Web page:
Chapter 11 bankruptcy has long been thought of as anathema to commercial real estate (CRE) lenders. This is due to the debtor-friendly bankruptcy forum, particularly with respect to (i) the up to 18 month exclusivity period during which only the debtor could propose a plan of reorganization and (ii) threats of a "cram-down" plan used to lever concessions from lenders. These provisions can be, and often were, abused by debtors with no real rehabilitative intent using bankruptcy only as a leverage tool. These abuses led to changes in the bankruptcy code (for example, reducing modifying deadlines in single-asset real estate bankruptcies) and also to widespread use of non-recourse carve-out guaranties that would make the sponsor guarantor fully liable for the loan if any party acting on behalf of the special purpose borrower entity files or acquiesces to a bankruptcy proceeding. These events also established a principle in CRE lending that is seldom questioned almost 30 years later: bankruptcy is to be avoided.

But for single-asset commercial properties in jurisdictions with high real estate transfer taxes, prepackaged Chapter 11 bankruptcy may offer an attractive option compared to those typically available to lenders, such as foreclosure, a deed-in-lieu of foreclosure, or a short sale.

The foremost advantage of a Chapter 11 bankruptcy lies in its exemption from transfer taxes for properties conveyed under a confirmed Chapter 11 plan of reorganization. In jurisdictions such as New York City, where state and local transfer taxes combine to reach 3.025%, and Los Angeles, which has recently adopted a "mansion" tax applicable even to commercial property sales over $5 million, these taxes can amount to millions of dollars upon property relinquishment or disposition. Furthermore, "pre-packs" can move relatively swiftly through courts.

In short, if the cost of a prepackaged bankruptcy is lower than the transfer tax burden, this path can expedite a lender's recovery of its collateral and reduce expenses through the relief of tax obligations.

With many commercial real estate loans already in default and an estimated $2.8 trillion in commercial property loans set to mature between 2024 and 2028, lenders that have been in a holding pattern when it comes to commercial mortgage defaults should expect that, at some point, there will be increased regulatory pressure to deal with their distressed real estate debt portfolios. The reality is that a variety of factors—ranging from elevated interest rates and diminished tenant demand to rising operating costs and pandemic-driven/accelerated disruptions—have converged to leave many CRE properties worth significantly less than the debt encumbering them.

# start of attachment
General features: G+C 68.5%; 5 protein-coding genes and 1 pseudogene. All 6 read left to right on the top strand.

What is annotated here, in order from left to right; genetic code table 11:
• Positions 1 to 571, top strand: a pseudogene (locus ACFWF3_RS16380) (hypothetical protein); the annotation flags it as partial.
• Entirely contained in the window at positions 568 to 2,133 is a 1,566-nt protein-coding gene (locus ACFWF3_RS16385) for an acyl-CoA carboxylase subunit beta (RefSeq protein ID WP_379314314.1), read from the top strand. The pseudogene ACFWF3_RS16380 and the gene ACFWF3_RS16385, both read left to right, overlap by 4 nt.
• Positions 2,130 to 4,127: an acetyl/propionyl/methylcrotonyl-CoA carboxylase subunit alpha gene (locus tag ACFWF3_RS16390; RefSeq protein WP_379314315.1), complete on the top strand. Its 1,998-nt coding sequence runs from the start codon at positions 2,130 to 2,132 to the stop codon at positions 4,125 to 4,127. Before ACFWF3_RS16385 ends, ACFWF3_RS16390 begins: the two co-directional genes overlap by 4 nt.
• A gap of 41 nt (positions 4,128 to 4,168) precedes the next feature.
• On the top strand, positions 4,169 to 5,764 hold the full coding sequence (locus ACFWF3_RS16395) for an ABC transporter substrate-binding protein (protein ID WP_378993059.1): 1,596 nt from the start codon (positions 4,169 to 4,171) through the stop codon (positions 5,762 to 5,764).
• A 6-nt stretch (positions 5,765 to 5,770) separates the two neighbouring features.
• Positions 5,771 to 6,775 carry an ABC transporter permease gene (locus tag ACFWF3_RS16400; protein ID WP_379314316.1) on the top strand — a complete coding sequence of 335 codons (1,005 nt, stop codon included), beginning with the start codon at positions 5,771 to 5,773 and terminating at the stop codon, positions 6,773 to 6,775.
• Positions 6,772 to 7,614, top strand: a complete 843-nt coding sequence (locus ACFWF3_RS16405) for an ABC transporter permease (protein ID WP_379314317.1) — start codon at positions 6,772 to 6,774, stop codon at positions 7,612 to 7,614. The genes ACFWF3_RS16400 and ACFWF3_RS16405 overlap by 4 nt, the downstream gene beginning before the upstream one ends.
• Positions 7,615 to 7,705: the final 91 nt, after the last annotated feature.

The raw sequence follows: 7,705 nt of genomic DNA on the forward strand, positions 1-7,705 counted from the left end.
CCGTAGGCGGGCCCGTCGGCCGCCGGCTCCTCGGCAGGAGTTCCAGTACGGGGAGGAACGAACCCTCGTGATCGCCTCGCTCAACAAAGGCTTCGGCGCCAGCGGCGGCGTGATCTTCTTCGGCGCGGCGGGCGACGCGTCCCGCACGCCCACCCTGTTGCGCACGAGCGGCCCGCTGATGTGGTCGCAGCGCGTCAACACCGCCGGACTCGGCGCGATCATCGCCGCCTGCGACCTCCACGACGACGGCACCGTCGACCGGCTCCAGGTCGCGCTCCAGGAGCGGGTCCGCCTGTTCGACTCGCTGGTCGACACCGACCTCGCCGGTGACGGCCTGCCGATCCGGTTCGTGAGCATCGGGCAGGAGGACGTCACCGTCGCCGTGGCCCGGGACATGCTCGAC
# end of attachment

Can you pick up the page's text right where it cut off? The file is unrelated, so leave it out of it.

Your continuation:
In what follows, we'll delve further into this strategy and discuss the value of prepackaged bankruptcy as an alternative route for addressing commercial mortgage defaults in high tax jurisdictions.

Typical commercial mortgage debt restructuring options

When a property is worth significantly less than the debt that encumbers it, loan restructurings present challenges and complexity. Borrowers are reluctant to inject equity to pay down existing debt or to fund ongoing leasing costs or capital expenditures—it may be seen as throwing "good money after bad"—while rescue capital is likely unavailable without debt relief and lenders want some consideration for any write-down. When the cause of the decline in value is tied to external factors rather than property management or the need for upgrades or renovations (i.e., "fixable" issues), consensual restructurings can seem close to impossible.

In these scenarios, lenders typically take one of two paths, both of which involve paying real estate transfer tax: they can either foreclose on the property or take it back through a deed-in-lieu of foreclosure. In the rare case where there exists a potential buyer for the property, a lender can also cooperate in a short sale of the property.

Foreclosure is a legal process through which the lender acquires the property in a public or private sales process and, depending on the jurisdiction, as part of a court proceeding. Once acquired, lenders look to sell the property in order to apply the proceeds from the sale to pay off the debt. Most lenders do not intend to own and operate commercial real estate. In fact, regulated bank lenders are legally required to dispose of foreclosed real estate, typically within two years of ownership (although extensions can be obtained). In many of the distress scenarios prevalent in the current CRE market, properties confront operating deficits, leaving the borrower lacking the funds to cover real estate transfer tax. Consequently, absent a guaranty of the payment of transfer taxes from a credit- worthy sponsor guarantor, the lender can end up liable for paying transfer taxes twice—initially upon foreclosure or repossession of the property, and again upon its resale to a third party.